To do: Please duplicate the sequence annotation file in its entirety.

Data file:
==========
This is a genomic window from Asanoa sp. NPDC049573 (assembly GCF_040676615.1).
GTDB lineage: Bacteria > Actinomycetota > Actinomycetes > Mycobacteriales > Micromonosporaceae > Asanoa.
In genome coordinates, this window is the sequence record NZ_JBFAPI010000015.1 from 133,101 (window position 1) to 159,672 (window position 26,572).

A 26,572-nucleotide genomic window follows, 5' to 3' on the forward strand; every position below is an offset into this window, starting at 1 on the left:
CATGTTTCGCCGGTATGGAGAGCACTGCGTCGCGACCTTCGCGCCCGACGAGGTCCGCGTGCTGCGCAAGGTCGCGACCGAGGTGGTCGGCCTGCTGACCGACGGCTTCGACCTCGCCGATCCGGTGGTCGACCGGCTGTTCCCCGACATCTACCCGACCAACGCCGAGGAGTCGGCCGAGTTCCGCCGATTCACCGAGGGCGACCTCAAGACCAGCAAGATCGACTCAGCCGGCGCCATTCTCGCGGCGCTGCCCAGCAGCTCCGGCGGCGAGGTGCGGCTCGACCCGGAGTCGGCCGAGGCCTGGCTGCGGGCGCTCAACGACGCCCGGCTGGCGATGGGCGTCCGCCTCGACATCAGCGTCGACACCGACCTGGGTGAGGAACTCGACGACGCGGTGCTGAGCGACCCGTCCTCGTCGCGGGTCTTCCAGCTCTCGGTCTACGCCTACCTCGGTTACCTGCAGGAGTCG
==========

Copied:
This is a genomic window from Asanoa sp. NPDC049573 (assembly GCF_040676615.1).
GTDB lineage: Bacteria > Actinomycetota > Actinomycetes > Mycobacteriales > Micromonosporaceae > Asanoa.
In genome coordinates, this window is the sequence record NZ_JBFAPI010000015.1 from 133,101 (window position 1) to 159,672 (window position 26,572).

A 26,572-nucleotide genomic window follows, 5' to 3' on the forward strand; every position below is an offset into this window, starting at 1 on the left:
CATGTTTCGCCGGTATGGAGAGCACTGCGTCGCGACCTTCGCGCCCGACGAGGTCCGCGTGCTGCGCAAGGTCGCGACCGAGGTGGTCGGCCTGCTGACCGACGGCTTCGACCTCGCCGATCCGGTGGTCGACCGGCTGTTCCCCGACATCTACCCGACCAACGCCGAGGAGTCGGCCGAGTTCCGCCGATTCACCGAGGGCGACCTCAAGACCAGCAAGATCGACTCAGCCGGCGCCATTCTCGCGGCGCTGCCCAGCAGCTCCGGCGGCGAGGTGCGGCTCGACCCGGAGTCGGCCGAGGCCTGGCTGCGGGCGCTCAACGACGCCCGGCTGGCGATGGGCGTCCGCCTCGACATCAGCGTCGACACCGACCTGGGTGAGGAACTCGACGACGCGGTGCTGAGCGACCCGTCCTCGTCGCGGGTCTTCCAGCTCTCGGTCTACGCCTACCTCGGTTACCTGCAGGAGTCG